I have been involved in Planning and Zoning matters in a multitude of cities and counties throughout Florida for 40 years and have never run across a similar ordinance. I am the former Director of the Division of Real Estate under the Dept of Business and Professional Regulations for the State of Florida. When I started in this business, the original zoning laws were supposed to be for what is good for the overall community not just a few disgruntled neighbors.

Every City we have contacted about this ‘strange’ ordinance has said they have never heard of such a biased ordinance. They keep saying, ‘why would the City of Palm Bay have or want an ordinance that literally holds the City ransom to a few people that say the existing ordinance allows a few residents to dictate biased zoning policy vs the City Council?’

A few of the nearby Cities or Counties that do not have a similar ordinance in place are as follows:

  1. Brevard County
  2. Indian River County
  3. St Lucie County
  4. Okeechobee County
  5. City of Port St Lucie
  6. City of Stuart
  7. City of Satellite Beach
  8. City of Vero Beach
  9. City of Palm Beach Gardens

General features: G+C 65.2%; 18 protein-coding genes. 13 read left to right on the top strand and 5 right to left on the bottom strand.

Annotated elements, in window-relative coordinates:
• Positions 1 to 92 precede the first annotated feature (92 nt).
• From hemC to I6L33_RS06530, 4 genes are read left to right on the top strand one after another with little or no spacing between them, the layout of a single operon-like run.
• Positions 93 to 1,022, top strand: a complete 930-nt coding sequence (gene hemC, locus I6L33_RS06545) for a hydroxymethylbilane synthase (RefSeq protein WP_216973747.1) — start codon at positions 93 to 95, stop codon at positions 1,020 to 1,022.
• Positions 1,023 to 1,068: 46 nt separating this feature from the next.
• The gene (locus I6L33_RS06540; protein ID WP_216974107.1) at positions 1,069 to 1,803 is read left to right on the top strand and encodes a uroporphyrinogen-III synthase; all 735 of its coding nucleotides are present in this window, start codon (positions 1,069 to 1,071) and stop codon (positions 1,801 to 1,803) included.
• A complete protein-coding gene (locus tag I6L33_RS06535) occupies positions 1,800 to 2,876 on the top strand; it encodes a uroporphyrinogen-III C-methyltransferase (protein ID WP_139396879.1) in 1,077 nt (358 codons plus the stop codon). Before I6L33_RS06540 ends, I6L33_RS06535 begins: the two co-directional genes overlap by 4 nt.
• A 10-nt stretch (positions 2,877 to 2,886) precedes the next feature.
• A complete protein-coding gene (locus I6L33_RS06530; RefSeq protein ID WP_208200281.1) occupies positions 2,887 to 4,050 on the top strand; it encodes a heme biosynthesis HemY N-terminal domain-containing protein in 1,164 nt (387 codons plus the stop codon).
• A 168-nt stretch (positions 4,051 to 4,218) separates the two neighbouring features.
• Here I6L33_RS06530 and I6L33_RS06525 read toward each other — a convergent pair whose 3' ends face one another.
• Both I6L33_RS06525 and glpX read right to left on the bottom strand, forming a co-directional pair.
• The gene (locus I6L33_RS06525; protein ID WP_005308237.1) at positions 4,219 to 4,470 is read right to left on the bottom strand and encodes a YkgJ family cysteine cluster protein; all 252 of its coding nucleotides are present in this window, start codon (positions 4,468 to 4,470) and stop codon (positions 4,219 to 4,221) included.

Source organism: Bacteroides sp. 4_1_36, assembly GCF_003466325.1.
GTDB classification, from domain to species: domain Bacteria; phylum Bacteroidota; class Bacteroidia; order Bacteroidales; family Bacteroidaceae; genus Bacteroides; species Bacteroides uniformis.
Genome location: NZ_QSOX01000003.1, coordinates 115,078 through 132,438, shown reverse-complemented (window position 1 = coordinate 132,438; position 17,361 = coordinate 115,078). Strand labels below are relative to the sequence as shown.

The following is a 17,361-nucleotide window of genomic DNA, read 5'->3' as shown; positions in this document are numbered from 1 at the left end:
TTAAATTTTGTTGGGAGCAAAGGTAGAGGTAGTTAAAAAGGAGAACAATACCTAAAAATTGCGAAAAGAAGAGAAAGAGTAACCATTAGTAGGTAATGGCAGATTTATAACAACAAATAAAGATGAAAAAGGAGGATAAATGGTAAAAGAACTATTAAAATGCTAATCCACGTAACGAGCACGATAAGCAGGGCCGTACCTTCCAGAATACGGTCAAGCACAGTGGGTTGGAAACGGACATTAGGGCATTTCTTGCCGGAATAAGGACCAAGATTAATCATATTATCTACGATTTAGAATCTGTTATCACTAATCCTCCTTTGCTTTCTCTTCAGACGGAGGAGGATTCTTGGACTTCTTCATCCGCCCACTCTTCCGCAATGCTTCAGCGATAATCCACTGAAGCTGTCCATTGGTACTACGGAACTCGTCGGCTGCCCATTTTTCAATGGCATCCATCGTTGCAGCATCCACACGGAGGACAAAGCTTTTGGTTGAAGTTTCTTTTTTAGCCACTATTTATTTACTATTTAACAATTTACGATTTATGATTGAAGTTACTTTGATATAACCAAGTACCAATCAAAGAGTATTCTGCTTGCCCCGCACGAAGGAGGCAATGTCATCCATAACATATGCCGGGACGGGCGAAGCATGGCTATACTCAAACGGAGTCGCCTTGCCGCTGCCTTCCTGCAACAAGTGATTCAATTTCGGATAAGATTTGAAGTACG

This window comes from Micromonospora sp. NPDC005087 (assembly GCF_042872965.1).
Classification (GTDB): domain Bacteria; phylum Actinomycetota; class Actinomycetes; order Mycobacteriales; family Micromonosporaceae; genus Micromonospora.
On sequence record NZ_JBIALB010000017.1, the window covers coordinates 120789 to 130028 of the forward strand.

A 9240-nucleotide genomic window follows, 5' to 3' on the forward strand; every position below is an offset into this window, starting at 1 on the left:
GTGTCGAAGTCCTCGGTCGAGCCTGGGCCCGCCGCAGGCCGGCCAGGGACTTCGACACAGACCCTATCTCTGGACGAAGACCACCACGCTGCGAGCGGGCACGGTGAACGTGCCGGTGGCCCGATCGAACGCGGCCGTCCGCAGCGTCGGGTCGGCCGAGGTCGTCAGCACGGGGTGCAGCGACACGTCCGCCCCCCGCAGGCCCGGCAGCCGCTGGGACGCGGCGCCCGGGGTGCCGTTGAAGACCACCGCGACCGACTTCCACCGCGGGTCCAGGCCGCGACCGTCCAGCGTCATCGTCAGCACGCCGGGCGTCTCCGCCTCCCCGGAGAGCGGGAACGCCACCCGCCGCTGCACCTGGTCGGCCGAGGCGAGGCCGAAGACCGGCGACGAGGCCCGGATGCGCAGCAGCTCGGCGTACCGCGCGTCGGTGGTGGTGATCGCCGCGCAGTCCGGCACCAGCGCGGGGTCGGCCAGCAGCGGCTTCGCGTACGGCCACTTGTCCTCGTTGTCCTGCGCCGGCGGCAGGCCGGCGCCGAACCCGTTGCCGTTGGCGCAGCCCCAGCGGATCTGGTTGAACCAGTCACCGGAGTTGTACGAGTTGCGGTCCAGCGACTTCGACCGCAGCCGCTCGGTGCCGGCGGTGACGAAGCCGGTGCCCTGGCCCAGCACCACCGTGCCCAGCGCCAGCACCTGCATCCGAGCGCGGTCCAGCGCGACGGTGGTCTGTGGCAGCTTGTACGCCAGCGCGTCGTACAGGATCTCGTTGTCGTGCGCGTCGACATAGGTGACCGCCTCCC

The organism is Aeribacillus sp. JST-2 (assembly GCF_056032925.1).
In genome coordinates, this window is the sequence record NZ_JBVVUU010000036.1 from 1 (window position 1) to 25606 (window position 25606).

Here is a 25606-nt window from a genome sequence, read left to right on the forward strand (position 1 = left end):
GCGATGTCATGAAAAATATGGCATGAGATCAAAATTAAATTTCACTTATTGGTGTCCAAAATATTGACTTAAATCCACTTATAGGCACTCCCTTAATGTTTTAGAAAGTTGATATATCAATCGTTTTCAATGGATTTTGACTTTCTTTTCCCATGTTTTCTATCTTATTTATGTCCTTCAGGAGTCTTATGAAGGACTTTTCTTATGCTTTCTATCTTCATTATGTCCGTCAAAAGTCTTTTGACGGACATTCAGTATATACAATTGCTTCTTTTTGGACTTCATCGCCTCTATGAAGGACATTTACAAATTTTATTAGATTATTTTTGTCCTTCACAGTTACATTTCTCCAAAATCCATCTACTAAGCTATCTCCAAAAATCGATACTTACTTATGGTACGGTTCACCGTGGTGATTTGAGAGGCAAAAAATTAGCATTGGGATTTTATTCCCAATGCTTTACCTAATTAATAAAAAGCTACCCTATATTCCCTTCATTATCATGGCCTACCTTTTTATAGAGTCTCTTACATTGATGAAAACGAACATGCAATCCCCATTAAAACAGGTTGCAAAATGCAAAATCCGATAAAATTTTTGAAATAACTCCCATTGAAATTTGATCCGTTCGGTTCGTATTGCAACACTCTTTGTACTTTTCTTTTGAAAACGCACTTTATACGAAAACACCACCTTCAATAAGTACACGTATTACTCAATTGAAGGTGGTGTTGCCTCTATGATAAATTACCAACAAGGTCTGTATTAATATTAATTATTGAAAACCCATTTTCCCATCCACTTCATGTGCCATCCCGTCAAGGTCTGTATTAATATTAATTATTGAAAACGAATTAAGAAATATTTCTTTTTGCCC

10. City of Okeechobee
  11. City of Boca Raton
  12. City of Sebastian
  13. Town of Jupiter

In recent years, local courts in Florida have made other rulings that have not supported this arbitrary and capricious verbiage in the zoning ordinance.

City Staff and Council members should read the attached memo from John Cook, Esq., the well-respected attorney for the City of Okeechobee, stating, the City of Palm Bay’s ordinance ‘is tantamount to delegating the process to the public.’

Most cities and counties in Florida do ‘not’ have this ordinance.

Rezoning a property is supposed to be what’s good of the overall community, and ‘not’ just the immediate vocal minority.”

Here is the content of the memo Mr. Steele referred to from John Cook, Esq., attorney for the City of Okeechobee:

“The city of Okeechobee has no provision in its zoning ordinances that condition zoning approvals by a supermajority of city council votes when a certain number of citizens submit a petition objecting to such action.